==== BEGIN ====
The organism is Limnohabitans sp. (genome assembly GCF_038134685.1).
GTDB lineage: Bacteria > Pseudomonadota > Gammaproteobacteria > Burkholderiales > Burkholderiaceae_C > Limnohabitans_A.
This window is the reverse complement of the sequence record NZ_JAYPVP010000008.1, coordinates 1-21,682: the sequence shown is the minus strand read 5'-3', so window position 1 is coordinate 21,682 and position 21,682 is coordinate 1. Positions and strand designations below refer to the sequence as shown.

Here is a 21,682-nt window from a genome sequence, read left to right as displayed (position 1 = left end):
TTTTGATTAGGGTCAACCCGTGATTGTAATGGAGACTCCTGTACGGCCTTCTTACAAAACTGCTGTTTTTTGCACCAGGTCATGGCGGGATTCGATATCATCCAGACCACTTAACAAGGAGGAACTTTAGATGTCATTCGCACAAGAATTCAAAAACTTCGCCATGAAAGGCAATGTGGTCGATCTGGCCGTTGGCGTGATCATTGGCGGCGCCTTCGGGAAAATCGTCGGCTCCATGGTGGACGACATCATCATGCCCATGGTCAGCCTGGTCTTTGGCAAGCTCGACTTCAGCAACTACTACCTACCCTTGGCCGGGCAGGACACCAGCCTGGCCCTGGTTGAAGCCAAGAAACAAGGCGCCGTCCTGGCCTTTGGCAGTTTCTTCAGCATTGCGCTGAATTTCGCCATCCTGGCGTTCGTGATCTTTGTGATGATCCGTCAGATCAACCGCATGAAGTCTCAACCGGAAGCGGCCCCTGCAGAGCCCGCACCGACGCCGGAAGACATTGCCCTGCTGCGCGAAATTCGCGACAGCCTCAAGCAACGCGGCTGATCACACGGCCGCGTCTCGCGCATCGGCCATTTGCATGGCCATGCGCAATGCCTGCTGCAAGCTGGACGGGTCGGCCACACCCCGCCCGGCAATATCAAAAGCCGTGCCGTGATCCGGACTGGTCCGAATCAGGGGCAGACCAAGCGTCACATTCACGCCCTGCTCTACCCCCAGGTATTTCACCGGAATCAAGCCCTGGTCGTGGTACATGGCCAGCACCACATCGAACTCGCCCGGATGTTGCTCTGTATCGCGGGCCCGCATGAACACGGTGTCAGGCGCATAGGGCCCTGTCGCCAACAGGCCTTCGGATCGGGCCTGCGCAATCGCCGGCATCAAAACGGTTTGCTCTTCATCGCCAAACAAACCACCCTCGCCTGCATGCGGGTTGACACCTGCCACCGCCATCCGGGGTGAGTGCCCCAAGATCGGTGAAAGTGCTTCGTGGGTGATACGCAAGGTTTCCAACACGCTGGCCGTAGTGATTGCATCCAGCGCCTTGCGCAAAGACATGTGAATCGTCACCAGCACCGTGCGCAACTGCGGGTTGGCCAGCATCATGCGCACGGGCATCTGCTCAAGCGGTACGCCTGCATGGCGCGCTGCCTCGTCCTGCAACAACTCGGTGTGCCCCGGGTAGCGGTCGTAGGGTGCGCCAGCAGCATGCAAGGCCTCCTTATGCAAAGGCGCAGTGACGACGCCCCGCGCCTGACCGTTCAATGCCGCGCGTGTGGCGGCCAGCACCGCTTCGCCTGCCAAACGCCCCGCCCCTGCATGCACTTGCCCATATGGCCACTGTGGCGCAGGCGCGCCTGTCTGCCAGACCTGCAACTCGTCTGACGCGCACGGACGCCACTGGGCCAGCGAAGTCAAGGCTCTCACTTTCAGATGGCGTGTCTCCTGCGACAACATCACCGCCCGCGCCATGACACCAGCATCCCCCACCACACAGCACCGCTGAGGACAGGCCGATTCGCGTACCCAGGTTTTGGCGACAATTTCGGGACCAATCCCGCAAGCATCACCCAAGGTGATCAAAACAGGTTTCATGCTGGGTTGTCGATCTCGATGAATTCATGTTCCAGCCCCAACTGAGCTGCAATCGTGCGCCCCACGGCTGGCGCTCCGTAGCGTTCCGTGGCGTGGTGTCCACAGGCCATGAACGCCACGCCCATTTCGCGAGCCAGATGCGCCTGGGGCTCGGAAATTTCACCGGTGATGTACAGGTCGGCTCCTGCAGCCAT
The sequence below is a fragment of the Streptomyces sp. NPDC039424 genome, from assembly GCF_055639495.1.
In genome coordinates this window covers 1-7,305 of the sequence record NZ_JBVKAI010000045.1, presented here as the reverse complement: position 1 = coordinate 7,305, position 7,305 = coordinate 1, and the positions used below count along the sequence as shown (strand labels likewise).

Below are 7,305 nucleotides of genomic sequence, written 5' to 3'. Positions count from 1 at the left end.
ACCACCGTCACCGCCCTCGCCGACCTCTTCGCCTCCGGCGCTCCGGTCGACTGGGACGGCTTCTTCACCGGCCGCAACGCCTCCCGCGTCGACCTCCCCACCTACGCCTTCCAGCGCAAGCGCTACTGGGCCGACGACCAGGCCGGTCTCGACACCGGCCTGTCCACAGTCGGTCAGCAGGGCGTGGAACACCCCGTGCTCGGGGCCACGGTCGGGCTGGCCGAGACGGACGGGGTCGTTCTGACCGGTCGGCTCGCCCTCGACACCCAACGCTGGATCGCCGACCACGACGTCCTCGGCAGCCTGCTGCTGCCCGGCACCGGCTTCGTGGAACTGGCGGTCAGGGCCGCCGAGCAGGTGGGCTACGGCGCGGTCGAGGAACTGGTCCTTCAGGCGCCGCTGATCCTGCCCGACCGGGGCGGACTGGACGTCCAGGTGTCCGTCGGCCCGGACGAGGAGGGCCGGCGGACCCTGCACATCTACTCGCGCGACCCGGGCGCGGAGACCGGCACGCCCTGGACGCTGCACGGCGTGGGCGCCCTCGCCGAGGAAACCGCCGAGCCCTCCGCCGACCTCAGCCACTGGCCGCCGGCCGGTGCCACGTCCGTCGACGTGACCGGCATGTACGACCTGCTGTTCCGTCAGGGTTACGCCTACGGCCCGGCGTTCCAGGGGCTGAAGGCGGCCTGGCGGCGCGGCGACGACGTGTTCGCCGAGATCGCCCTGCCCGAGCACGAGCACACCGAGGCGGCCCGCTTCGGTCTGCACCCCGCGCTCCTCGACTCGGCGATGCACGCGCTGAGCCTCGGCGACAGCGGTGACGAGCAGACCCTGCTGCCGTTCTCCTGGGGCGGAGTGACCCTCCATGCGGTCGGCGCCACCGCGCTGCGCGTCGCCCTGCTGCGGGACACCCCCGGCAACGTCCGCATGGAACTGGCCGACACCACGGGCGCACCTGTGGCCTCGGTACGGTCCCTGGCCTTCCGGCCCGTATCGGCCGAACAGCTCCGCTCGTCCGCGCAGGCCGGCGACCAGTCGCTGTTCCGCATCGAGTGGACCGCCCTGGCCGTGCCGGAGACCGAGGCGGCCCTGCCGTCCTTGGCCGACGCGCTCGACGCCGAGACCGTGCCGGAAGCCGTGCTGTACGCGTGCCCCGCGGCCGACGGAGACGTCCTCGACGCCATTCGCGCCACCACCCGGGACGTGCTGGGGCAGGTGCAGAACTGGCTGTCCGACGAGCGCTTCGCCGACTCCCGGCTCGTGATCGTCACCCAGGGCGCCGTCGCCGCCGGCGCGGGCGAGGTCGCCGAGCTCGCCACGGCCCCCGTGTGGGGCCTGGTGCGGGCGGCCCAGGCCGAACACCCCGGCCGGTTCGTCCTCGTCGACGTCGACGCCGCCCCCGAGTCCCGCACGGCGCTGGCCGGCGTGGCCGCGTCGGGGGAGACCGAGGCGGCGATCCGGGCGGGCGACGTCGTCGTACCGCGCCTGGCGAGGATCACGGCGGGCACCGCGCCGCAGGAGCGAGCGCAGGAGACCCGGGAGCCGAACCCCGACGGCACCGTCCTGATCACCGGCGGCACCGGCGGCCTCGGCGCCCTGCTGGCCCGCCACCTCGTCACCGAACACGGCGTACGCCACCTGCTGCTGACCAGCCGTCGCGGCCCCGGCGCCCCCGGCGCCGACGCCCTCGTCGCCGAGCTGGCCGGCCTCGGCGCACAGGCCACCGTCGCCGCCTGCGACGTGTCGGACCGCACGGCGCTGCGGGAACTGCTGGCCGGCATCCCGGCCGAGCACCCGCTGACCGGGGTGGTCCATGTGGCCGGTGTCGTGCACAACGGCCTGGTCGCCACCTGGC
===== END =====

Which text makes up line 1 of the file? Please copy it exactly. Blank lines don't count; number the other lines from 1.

The organism is Limnohabitans sp. (genome assembly GCF_038134685.1).